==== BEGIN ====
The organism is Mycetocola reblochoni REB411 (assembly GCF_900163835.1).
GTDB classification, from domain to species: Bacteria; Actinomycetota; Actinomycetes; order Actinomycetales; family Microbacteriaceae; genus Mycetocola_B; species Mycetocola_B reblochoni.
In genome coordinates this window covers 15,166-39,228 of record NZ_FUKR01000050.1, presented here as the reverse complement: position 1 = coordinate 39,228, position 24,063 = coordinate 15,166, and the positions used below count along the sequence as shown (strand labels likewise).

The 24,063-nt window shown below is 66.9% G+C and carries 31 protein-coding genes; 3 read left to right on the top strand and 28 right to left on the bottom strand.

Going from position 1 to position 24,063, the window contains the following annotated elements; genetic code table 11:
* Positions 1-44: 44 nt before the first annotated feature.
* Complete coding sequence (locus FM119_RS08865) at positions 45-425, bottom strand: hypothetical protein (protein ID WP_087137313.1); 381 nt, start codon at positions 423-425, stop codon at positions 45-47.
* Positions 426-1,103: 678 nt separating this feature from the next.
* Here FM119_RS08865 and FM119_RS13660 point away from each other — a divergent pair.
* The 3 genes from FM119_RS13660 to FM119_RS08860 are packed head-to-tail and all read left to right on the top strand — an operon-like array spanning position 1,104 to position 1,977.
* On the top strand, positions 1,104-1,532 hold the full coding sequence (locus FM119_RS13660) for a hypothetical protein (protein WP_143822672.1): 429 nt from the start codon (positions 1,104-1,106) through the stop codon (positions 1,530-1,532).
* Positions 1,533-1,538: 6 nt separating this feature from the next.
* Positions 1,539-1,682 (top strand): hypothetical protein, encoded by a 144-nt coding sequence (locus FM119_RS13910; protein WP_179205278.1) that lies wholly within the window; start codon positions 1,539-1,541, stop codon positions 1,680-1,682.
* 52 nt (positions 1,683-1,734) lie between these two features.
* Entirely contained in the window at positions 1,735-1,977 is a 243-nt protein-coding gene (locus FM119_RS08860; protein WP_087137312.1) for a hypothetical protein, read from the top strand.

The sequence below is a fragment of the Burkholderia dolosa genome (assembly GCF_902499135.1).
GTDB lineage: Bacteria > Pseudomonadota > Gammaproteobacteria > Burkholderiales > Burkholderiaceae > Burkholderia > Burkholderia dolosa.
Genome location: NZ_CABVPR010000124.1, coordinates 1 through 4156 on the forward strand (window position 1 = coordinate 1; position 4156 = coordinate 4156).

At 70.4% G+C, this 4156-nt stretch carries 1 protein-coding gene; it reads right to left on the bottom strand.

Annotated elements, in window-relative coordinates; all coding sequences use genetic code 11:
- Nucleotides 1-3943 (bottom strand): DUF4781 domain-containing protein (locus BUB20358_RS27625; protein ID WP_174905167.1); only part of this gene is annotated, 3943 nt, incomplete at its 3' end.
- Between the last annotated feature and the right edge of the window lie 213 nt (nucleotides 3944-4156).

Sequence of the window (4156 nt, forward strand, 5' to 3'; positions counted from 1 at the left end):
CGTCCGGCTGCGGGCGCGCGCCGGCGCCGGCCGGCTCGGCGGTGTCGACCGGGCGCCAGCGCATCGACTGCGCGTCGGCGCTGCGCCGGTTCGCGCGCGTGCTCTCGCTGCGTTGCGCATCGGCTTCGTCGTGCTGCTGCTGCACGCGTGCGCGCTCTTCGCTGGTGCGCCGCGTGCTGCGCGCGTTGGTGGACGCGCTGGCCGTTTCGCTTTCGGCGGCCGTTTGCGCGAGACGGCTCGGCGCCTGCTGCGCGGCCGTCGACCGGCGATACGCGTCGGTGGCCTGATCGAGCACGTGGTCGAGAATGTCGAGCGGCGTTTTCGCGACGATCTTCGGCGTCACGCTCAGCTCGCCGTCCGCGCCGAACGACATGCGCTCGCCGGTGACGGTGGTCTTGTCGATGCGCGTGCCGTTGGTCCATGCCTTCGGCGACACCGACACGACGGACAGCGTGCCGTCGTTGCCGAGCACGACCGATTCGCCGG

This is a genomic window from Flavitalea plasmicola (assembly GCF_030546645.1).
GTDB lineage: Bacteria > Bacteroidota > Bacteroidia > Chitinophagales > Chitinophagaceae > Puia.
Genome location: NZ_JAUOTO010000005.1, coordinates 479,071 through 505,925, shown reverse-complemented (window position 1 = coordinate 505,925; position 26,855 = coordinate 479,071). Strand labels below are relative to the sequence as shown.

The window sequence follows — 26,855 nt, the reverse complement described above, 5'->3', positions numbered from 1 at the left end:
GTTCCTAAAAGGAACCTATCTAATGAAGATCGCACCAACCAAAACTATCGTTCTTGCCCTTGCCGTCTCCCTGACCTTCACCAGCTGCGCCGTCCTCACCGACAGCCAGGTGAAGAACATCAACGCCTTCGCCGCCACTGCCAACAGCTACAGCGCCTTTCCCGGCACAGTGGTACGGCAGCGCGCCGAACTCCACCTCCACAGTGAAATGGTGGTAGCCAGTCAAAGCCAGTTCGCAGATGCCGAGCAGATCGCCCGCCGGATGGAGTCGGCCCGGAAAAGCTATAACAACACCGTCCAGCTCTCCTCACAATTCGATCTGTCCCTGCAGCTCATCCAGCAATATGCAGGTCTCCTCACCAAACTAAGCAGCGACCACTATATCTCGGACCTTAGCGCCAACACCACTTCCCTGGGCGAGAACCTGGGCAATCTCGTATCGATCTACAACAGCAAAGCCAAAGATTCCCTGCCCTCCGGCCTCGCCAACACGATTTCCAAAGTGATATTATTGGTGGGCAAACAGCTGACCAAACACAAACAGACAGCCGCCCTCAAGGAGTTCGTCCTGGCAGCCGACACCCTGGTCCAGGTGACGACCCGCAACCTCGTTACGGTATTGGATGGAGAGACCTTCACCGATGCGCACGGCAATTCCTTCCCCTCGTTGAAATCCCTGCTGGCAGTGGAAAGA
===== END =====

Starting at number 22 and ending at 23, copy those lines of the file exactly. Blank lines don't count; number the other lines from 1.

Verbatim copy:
- Between the last annotated feature and the right edge of the window lie 213 nt (nucleotides 3944-4156).

Sequence of the window (4156 nt, forward strand, 5' to 3'; positions counted from 1 at the left end):